Judge Allows Primary Challenge Of Lauren Boebert To Proceed

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A Colorado judge has upheld the candidacy of Republican state Sen. Don Coram in the ongoing GOP primary race for the U.S. House seat currently held by Rep. Lauren Boebert (R-Colo.). Residents of Boebert’s district including David “Dee” Laird, Dale Ruggles, Mandy Roberts, and Bryon Roberts had alleged that enough of the signatures Coram submitted to get on the ballot were faulty to warrant his removal from the ballot, but Denver District Court Judge Alex C. Myers disagreed. Plaintiffs alleged that 390 of the 1,568 signatures turned in by Coram’s team shouldn’t have been accepted by state authorities — and 1,500 signatures were needed, meaning that accepting the arguments would have put Coram below the required threshold. Myers concluded that just 19 of the signatures ought to have been rejected.

A couple of the plaintiffs in this matter have expressed either support for Boebert or opposition to Coram, who himself has already been targeted by the Boebert camp — although it’s unclear what formal connections, if any, that this legal effort may have had to the Colorado Congresswoman’s campaign. Ruggles, for instance, gave $250 to Boebert’s campaign in February of last year, and Laird wrote letters criticizing Coram to Colorado news outlets. In both of the published missives, Laird wrote that “Before being cajoled into signing his petition, voters should take a few moments to educate themselves and do their own background check on Coram. Check out corruptcoram.com.” The website he referenced was put together by Boebert’s campaign. It alleges that Coram engaged in self-dealing because of pushing hemp policy changes in Colorado while having previously been involved in growing the product.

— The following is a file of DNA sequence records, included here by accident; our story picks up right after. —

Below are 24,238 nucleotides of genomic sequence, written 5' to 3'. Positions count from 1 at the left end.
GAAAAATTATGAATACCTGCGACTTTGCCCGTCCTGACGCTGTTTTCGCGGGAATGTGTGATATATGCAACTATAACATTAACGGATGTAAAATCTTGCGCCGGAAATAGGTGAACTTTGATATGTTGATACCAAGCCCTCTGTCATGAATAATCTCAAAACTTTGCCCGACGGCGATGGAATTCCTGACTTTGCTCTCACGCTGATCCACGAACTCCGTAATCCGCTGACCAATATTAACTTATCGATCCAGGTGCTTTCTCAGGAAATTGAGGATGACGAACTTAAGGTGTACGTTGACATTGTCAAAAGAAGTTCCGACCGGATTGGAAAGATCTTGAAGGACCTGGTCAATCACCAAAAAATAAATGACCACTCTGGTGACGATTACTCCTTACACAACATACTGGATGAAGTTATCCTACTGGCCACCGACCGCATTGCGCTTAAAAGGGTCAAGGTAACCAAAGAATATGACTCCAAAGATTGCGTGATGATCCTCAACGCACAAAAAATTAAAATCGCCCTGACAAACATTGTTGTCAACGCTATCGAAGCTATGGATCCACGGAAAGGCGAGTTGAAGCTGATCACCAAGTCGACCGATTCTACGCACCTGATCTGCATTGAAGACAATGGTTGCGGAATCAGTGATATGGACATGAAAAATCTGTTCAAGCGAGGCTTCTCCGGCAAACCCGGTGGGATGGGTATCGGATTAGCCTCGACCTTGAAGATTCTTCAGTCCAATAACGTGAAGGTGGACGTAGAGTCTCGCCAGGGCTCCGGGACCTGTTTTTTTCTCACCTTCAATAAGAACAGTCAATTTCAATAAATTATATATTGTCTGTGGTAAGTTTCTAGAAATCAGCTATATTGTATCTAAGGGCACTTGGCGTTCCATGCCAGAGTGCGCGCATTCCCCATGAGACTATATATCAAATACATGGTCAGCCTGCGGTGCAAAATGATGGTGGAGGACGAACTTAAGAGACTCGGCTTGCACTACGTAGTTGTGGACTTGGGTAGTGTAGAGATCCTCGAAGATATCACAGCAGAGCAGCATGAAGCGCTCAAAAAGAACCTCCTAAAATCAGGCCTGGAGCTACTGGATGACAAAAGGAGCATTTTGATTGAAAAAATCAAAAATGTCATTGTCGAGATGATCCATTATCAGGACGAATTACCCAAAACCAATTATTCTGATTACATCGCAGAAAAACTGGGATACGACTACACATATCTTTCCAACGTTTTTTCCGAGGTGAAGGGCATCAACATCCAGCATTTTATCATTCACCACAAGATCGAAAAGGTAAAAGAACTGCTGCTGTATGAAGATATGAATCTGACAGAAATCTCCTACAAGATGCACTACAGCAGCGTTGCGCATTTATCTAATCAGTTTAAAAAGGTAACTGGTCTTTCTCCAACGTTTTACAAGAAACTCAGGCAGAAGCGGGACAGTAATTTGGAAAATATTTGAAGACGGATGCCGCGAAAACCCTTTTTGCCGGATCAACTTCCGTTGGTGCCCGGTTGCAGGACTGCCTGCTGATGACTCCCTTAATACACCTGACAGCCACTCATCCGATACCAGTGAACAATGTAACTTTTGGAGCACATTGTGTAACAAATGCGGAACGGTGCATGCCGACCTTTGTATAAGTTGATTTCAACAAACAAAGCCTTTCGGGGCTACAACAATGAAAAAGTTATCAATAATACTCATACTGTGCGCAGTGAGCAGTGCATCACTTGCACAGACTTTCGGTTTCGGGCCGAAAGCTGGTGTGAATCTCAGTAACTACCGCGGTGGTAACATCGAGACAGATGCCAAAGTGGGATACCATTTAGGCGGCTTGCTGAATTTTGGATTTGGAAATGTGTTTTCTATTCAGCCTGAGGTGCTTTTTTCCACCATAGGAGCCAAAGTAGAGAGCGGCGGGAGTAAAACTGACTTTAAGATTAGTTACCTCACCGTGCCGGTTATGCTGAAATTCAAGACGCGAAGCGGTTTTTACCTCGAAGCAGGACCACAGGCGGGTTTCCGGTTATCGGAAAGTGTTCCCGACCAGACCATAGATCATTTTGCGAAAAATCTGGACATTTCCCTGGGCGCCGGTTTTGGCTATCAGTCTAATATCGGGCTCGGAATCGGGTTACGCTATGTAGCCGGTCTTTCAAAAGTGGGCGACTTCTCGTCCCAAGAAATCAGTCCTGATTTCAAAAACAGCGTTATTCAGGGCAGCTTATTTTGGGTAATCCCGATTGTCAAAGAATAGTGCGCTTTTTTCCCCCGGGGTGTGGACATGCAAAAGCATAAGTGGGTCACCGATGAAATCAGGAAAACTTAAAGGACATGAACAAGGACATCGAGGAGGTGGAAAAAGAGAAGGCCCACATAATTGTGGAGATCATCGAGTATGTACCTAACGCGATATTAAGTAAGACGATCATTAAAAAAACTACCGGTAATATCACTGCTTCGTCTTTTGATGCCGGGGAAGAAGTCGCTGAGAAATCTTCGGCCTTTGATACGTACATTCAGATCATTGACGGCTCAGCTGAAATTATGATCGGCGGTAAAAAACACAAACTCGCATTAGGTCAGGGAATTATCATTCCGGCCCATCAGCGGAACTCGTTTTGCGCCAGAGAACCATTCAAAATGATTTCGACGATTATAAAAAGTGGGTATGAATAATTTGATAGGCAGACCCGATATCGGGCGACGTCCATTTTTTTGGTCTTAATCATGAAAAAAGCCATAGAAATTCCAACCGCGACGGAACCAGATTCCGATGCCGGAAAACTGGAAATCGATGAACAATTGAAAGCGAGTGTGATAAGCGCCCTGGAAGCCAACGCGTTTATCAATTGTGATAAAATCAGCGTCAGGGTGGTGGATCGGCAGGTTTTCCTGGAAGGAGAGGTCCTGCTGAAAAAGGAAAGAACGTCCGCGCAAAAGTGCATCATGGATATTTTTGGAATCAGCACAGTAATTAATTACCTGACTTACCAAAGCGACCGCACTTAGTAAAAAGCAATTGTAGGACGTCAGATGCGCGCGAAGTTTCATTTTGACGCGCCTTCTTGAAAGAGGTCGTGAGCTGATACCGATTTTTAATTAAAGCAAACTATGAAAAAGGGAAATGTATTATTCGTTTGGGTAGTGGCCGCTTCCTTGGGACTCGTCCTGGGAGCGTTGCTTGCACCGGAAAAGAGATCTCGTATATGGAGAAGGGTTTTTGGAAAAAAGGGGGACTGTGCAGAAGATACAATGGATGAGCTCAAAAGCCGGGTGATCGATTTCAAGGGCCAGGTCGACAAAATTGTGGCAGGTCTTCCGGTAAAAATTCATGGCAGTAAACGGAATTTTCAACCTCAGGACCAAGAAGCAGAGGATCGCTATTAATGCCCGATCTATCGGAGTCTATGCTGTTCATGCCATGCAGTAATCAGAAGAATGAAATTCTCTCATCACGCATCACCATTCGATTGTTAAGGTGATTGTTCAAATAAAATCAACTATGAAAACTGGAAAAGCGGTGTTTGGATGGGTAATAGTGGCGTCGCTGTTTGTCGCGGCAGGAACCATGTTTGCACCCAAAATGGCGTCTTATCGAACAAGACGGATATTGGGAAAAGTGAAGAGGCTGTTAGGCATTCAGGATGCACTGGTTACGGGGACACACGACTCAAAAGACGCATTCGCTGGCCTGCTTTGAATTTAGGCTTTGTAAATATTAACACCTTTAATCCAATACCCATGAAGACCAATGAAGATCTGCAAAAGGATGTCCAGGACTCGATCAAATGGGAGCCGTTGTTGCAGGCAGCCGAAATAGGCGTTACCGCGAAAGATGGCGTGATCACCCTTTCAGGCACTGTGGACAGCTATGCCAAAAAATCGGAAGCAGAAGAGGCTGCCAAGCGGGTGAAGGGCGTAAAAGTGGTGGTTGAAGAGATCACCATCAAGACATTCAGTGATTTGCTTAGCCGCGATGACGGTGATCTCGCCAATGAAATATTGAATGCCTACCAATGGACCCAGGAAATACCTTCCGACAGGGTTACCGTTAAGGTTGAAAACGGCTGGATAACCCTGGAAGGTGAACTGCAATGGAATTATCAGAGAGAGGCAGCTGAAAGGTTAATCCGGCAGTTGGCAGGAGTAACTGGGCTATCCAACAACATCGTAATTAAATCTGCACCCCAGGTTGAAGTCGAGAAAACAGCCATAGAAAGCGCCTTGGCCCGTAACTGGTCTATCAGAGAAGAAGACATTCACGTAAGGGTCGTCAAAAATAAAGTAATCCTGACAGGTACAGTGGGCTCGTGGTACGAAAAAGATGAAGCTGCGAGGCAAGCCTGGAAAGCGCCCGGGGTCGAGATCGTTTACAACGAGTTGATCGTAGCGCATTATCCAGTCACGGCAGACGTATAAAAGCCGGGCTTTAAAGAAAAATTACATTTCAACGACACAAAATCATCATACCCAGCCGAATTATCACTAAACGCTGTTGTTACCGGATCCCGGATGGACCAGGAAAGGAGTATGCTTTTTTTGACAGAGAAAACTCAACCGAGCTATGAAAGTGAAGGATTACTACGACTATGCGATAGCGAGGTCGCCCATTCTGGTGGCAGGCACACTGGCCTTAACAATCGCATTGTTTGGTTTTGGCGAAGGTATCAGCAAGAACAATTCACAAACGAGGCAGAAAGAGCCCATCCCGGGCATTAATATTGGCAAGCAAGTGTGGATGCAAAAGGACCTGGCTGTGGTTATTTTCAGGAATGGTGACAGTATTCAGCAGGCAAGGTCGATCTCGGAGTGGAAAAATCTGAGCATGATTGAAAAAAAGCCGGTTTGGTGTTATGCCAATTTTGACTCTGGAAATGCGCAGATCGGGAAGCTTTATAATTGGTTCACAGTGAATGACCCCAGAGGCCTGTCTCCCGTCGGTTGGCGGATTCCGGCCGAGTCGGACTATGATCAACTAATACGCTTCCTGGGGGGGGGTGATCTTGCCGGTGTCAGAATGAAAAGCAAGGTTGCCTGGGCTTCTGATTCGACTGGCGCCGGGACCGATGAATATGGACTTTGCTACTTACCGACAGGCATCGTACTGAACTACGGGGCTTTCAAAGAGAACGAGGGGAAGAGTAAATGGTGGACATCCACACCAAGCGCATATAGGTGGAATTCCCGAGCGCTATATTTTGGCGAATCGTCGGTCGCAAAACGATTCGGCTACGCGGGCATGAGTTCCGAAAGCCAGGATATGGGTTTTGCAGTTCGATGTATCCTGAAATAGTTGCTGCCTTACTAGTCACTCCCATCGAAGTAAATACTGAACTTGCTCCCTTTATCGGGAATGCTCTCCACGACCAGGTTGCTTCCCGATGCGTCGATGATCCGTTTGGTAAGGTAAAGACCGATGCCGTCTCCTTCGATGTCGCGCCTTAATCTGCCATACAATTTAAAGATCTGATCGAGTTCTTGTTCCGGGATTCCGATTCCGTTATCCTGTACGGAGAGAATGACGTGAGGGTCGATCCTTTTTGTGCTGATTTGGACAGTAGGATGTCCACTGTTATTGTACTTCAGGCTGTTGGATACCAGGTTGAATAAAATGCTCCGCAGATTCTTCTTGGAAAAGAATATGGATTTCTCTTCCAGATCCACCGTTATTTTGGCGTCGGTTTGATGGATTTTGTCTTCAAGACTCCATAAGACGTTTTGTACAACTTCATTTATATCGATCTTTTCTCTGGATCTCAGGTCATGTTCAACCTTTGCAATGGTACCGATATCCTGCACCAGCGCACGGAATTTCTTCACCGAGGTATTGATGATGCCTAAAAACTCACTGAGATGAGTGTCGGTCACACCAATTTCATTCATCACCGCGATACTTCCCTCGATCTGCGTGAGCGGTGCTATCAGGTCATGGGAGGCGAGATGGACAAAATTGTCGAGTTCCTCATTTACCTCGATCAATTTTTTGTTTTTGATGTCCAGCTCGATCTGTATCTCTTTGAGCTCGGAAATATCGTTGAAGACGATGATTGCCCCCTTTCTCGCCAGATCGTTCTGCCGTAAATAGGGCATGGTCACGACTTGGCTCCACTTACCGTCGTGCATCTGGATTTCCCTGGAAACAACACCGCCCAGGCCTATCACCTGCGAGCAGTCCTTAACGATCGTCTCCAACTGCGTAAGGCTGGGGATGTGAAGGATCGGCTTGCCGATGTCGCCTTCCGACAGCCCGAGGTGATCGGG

According to The Colorado Sun, “Neither the plaintiffs nor their attorneys would say who funded the lawsuit. Boebert’s campaign did not respond to a request for comment.” Boebert, meanwhile, was one of the subjects of recently revealed conversations among top Republicans in the wake of last year’s Trump-inspired attack on the Capitol. On a call involving GOP leaders including McCarthy, Rep. Liz Cheney (R-Wyo.) singled out Boebert, characterizing the Congresswoman as a “security risk” in reference to her mid-riot social media comments about measures to protect members of Congress, as The New York Times summarized. Early in the afternoon on the day when the Capitol violence unfolded, Boebert posted on Twitter that House Speaker Rep. Nancy Pelosi (D-Calif.) had “been removed from the chambers” — potentially giving rioters, some of whom were evidently looking for Pelosi, a clue. These days, Boebert remains among the House members who seem more interested in social media attention than doing work. Recently, she mocked those who worry about threats to “democracy” because, as she put it, the U.S. is actually a constitutional republic… although the concepts basically seem like synonyms.